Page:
The U.S. Centers for Disease Control and Prevention lists several studies that found the flu vaccine was safe for pregnant women and their babies. Among those is a 2013 study showing no increased risk of miscarriage for pregnant women who got the flu shot. Yet neither that study nor the others made any big headlines.
What did make headlines was a study published in September that found a slight increase in miscarriages among women who got the flu shot two years in a row, which has left some expectant mothers wondering if they should get their shots.
It makes sense that the newest study received a lot of attention. We don’t tend to notice when studies say everything is working fine. We do notice when they indicate a possible problem, and we should.
Of course, doctors, patients and scientists do need to review all information carefully. We all want to protect pregnancies from any harm to the mother or fetus. We also want to protect pregnant women and their babies from influenza, which can be a particularly severe and even deadly illness among young infants. Those younger than 6 months cannot be vaccinated, but the mother’s vaccine during pregnancy provides several months of protection to her baby.
Even the scientists who conducted the study were surprised and puzzled, saying that their findings should encourage more research, but not a change in health policy for a vaccine that has repeatedly been shown to help women and babies.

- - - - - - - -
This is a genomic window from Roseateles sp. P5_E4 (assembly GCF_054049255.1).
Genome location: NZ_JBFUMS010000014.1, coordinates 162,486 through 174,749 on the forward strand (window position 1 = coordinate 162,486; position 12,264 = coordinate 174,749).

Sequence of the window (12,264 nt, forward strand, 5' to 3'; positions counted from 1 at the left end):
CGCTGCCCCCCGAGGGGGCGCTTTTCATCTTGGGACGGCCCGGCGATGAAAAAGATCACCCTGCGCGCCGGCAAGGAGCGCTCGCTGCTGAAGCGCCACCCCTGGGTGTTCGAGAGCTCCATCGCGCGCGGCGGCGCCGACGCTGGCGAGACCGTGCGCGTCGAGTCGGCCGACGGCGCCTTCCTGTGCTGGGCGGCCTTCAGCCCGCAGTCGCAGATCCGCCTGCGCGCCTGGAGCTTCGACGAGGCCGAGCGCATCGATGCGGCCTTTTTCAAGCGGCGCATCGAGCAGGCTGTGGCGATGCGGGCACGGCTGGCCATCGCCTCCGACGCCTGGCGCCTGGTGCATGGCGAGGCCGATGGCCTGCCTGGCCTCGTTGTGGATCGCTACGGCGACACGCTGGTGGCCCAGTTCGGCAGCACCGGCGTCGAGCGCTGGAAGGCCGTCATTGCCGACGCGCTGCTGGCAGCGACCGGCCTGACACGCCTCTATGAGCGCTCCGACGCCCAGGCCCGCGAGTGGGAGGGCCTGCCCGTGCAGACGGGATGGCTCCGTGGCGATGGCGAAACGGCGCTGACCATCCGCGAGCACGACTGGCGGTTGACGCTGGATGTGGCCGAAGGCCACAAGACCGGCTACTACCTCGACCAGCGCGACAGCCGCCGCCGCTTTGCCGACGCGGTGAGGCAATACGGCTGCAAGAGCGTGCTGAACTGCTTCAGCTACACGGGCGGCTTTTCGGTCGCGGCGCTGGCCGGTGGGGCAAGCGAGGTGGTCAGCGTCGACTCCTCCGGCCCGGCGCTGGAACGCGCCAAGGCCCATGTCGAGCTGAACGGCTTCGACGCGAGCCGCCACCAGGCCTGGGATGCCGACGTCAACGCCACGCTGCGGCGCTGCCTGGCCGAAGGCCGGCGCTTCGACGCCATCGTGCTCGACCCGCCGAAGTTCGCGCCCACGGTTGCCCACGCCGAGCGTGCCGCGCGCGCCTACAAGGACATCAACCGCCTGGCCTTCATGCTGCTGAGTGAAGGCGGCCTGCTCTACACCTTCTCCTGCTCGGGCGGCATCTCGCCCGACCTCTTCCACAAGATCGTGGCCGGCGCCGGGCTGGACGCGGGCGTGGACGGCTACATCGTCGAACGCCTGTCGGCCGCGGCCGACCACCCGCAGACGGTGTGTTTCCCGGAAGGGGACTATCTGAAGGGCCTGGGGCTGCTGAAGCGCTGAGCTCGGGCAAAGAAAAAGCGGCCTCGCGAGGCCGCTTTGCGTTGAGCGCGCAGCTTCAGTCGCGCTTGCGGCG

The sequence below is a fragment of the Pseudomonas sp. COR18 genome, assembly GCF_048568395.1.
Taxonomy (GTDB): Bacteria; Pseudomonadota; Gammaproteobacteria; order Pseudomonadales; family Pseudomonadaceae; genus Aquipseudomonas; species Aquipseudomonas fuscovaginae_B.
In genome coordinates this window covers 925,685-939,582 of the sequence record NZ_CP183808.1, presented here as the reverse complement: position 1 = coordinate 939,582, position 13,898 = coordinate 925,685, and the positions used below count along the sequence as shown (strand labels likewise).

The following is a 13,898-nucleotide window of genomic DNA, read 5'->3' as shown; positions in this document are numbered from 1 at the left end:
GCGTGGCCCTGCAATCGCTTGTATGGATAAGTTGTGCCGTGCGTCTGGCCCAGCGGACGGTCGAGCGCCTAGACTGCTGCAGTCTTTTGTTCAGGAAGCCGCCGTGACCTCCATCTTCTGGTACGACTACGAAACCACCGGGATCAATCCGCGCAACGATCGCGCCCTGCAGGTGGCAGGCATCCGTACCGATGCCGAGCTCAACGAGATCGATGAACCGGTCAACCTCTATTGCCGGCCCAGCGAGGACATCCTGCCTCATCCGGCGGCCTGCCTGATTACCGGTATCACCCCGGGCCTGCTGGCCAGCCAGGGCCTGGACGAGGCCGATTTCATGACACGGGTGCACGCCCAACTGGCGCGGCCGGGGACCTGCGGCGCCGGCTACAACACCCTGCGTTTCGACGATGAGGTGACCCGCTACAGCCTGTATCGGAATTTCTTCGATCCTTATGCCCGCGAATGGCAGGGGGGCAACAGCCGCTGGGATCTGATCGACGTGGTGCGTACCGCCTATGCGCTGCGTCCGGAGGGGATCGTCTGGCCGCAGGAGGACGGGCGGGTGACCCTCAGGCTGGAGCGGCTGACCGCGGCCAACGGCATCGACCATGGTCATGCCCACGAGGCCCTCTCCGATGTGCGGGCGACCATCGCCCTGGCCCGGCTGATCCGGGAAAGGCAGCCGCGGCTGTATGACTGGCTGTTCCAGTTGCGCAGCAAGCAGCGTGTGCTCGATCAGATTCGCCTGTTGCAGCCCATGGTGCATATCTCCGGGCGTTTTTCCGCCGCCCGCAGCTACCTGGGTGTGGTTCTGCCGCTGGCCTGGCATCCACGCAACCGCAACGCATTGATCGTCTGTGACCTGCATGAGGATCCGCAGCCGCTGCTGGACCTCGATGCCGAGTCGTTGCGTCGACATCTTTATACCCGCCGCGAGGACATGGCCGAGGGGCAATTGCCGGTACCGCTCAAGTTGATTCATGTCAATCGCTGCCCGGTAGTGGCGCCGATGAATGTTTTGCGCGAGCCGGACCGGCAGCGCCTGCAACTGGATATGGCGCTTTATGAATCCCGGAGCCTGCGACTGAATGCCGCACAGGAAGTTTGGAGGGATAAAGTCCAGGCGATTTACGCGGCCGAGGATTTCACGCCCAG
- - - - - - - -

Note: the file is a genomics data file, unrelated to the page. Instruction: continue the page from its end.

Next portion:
So who’s right? What should the public make of all this? Allison Winnike, president and CEO here at The Immunization Partnership, unpacked the issue of seemingly conflicting studies in an op-ed published by the Austin American Statesman, writing:
Many pregnant women probably feel nervous after recent headlines about influenza shots. Researchers published a paper showing a small association between flu shots and miscarriages.
Notice that the researchers never said flu shots increased the risk of miscarriage, and certainly not that the vaccinations caused such sad events. In fact, doctors’ groups were quick to say pregnant women should continue getting their flu shots, which provide vital protection for the fetus and the mother.
How can both be true? Understanding the answer calls for a deeper explanation of how science works.
For one thing, it is extremely rare for any single study to prove that something is true. Medical advice is based on a body of evidence, with many studies involving thousands of patients whose findings all point in the same direction. That is what today’s vaccine recommendations are based on — a tremendous amount of research, with more going on all the time, finding time after time that vaccines are both safe and effective.
Read the full op-ed here.
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